Issue 184, page 1

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Spotlight on...

opera and manure, the facts at last

Delving into the histories of words has a lot in common with genealogical research, both involve the discovery of unexpected relatives and are bedeviled by ancestors who change the spelling of their name every time they cross a border. Sometimes (as in last issue's Spotlight) we discover that two guys who really look alike turn out to be related after all. And then there are those delicious cases where we find that a ragged swine-herd is second cousin to an arch-duke... as in the case of opera and manure.

What WAS Mozart smoking?Now, if we said the word opera to you, it is unlikely that your next thought would be "manure". Well, OK, perhaps it's not that unlikely, but let's pretend for a moment that you're neither a scatologically inclined philistine nor an etymologist. [There's a difference? - M&M]

Manure was originally a verb and in Middle English, to manure meant "to cultivate" - nothing more. There was no suggestion whatever of any of... erm... that smelly stuff. Any activity which promoted growth, whether weeding, plowing or fertilizing, was considered manure. It could even refer to mental development, as in the statement that "Those Scotts which inhabit the southe... are well manured". The word manure has its origin in Old French manuvrer which is also the origin of maneuver (that's manoeuvre if you're British).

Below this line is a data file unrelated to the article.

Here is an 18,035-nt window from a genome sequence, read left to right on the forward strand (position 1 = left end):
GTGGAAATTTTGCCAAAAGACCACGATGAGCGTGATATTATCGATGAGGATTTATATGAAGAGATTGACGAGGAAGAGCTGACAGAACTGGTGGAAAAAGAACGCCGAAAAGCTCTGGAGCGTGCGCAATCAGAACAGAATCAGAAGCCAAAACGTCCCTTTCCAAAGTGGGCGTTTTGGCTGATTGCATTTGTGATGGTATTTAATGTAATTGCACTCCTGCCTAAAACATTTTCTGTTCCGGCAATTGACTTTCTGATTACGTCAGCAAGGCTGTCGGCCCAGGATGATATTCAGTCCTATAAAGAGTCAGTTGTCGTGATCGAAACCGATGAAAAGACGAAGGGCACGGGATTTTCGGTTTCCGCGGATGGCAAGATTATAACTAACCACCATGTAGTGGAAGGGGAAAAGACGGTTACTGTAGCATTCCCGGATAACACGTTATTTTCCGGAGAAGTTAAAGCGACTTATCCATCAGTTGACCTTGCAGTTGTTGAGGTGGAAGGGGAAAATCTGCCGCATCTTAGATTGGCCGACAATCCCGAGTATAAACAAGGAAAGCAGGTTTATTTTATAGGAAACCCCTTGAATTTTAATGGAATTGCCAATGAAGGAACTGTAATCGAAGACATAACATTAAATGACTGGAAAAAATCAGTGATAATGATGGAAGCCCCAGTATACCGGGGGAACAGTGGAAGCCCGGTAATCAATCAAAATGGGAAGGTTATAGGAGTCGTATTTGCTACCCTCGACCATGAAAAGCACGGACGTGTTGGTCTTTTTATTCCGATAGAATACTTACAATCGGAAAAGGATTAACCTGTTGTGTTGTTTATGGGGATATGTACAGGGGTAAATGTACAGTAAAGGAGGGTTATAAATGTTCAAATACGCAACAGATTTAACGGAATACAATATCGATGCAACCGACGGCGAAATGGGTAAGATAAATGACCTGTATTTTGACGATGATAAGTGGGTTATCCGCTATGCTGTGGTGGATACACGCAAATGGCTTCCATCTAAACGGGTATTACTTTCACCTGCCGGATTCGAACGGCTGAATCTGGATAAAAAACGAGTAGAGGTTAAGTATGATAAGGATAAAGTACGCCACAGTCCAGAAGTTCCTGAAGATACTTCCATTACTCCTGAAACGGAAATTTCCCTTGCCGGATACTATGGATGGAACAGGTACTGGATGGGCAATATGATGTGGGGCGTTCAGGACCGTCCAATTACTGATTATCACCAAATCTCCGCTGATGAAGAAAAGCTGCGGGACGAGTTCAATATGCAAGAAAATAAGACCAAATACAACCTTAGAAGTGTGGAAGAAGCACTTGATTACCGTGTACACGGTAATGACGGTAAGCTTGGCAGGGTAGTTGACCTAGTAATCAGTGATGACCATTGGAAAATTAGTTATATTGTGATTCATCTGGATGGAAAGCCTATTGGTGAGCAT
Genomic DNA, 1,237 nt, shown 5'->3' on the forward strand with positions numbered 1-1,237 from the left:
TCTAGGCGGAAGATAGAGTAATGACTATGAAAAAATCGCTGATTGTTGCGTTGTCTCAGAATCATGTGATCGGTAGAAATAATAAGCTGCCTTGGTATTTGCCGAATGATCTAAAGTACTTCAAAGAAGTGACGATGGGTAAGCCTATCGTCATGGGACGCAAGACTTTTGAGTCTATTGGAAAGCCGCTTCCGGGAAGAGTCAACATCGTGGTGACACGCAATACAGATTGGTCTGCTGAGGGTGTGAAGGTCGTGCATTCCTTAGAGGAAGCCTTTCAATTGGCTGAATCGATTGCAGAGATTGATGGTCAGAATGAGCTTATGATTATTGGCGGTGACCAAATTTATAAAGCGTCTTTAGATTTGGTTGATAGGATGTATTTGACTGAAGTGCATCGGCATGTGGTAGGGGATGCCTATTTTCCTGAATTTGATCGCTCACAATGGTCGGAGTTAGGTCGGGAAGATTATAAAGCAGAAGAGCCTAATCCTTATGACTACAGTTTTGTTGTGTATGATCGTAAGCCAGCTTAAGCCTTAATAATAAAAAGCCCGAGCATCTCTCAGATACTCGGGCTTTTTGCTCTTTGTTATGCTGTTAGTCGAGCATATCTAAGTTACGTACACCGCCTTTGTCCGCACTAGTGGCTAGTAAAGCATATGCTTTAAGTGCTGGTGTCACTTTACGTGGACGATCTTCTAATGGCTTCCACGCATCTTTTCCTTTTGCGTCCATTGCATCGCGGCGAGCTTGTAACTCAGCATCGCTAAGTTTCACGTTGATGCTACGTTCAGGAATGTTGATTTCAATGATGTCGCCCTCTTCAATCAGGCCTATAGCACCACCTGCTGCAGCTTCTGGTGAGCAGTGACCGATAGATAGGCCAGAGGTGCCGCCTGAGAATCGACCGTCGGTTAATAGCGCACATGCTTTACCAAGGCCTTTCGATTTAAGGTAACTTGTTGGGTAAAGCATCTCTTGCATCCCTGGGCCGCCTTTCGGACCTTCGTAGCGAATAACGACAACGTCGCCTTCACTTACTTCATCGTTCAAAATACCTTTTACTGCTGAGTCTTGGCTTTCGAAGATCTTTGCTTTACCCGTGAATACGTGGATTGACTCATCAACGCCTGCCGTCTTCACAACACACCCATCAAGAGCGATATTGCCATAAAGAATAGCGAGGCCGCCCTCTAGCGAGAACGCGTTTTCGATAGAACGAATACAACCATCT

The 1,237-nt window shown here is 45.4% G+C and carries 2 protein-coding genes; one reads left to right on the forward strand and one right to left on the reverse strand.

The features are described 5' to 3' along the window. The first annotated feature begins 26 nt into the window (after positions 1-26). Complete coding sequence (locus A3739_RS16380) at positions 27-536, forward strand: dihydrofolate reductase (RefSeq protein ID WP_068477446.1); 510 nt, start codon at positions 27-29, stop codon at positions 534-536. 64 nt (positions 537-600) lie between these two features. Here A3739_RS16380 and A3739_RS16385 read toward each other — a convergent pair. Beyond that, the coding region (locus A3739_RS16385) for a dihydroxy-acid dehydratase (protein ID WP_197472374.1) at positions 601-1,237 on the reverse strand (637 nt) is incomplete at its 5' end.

The words manure, maneuver and, more obscurely, mainour are ultimately derived from Latin manu operari, literally"I guess you're right, Bubba, we did all step in it" "hand work". (Thank goodness for gardening forks!) Wait, did we say operari? Yes, there's that missing link. Opus, the Latin word for "work" has given us opera, operation, cooperate and, well... opus. Another term which we still use in its original Latin is modus operandi, the "mode of operating", a term reserved almost exclusively for criminals. Which brings us to that word we just mentioned: mainour. It means "a stolen object found in the hand of a thief when apprehended".

There will be a small prize for the first reader to correctly employ mainour in casual conversation.

Just in passing...

"Those Scotts which inhabit the southe... are well manured". 

We would like to stress that, at the time (c. 1570), being "well manured" was thought to be a good thing. In the presence of a modern Scot, however, we would caution restraint before repeating this compliment, regardless of how well-manured the Lowlander in question may seem.

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